Affordable developer BoKlok, which is co-owned by IKEA, has signed a deal to produce 162 low-cost-housing apartments in southern England.
Worthington council, where the development will take place, will be given 30 per cent of the homes at cost value to be used as social housing, in return for the land.
The remaining 70 per cent will be sold at a price according to BoKlok’s model — to leave families with money left to live on.
With loud calls to build more affordable homes in Australia, perhaps this is a viable option? BoKlok’s approach to affordable housing was launched to great acclaim when the first development was completed in 1997. Since then, more than 11,000 homes throughout Sweden, Finland, Denmark, and Norway have been built under this scheme.
The approach is to maximise individuality and choice for the customers, while ensuring larger building components were duplicated or mass-produced — keeping the overall costs down.
It’s a simple economical approach, producing wall panels, doors and windows in scale to be able to give customers choices when it comes to kitchen and bathrooms. A framework we’ve become accustomed to with IKEA.
At the moment, IKEA has confirmed BoKlok is not coming to these shores — so what ideas have Australia come up with to tackle the problem?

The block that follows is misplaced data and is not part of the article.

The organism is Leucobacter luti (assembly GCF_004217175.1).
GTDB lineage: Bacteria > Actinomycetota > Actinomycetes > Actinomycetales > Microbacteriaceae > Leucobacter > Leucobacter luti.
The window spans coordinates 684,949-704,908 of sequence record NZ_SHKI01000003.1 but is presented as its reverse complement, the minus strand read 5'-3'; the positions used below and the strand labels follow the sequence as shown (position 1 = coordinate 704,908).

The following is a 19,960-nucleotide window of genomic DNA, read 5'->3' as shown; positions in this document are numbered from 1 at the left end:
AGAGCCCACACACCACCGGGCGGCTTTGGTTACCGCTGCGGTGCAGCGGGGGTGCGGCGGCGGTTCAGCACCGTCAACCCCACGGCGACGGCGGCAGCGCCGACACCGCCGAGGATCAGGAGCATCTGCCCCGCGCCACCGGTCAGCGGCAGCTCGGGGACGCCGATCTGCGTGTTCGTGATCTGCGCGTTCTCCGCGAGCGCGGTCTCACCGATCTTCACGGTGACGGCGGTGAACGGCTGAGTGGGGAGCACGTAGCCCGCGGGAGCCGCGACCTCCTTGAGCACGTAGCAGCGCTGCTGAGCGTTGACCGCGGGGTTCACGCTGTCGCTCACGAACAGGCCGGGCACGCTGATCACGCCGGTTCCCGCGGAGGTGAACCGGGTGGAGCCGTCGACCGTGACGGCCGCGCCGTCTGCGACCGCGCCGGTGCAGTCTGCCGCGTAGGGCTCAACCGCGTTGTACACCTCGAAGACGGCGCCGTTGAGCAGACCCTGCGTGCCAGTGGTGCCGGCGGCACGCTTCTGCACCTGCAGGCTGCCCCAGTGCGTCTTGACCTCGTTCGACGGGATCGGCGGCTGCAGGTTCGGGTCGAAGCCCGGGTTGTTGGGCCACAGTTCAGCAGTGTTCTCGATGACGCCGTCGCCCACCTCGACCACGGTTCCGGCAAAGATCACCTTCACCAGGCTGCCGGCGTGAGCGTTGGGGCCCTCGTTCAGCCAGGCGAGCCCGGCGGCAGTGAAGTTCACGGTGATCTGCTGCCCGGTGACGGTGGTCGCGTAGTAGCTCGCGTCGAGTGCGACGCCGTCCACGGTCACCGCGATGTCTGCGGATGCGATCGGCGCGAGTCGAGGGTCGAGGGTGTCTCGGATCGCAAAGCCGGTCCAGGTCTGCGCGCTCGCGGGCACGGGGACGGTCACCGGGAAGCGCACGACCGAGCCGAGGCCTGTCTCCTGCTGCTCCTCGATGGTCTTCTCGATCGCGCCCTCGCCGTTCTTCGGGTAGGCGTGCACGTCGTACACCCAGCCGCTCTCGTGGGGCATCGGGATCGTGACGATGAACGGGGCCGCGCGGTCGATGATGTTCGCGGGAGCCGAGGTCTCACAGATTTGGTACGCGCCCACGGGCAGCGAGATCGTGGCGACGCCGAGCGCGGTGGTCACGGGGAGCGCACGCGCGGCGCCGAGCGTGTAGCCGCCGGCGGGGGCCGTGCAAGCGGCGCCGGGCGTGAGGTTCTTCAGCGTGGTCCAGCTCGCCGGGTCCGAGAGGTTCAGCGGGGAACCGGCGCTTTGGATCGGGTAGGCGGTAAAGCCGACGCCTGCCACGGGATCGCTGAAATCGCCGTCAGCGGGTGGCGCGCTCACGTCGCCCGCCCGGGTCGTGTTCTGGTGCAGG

Just recently, the New South Wales government have promised 500 affordable homes and 23,000 new replacement social homes in the next 10-12 years.
Ivanhoe, Telopea, Waterloo, Riverwood, Arncliffe, and Redfern will comprise the major mixed-use precincts, taking advantage of the new rail works and providing better access to improved community facilities and open spaces.
With the introduction of a new town centre and the new rapid transit Sydney Metro Northwest station to be completed later this year, the entire Telopea Precinct is set to become a vibrant and thriving hub.
Over the next 15-20 years, the masterplan proposes the creation of 6,800 new homes — with 60% of buildings remaining 7 storeys or lower.
Meanwhile, in Melbourne, the Victorian Government is to transform some of the older public housing across the city into vibrant, well-connected neighbourhoods. The new homes will look to be energy efficient and better suited to the ongoing needs of Victorians.
However, at present, there seems to be a large supply issue. The total number of Australian households increased by 30 per cent from 1999 to 2016, while social housing grew a mere 4 per cent.
Perhaps a scheme like BoKlok could be beneficial for all parties and solve the ever-growing issues of social housing.
Credit hero image: Totum.com
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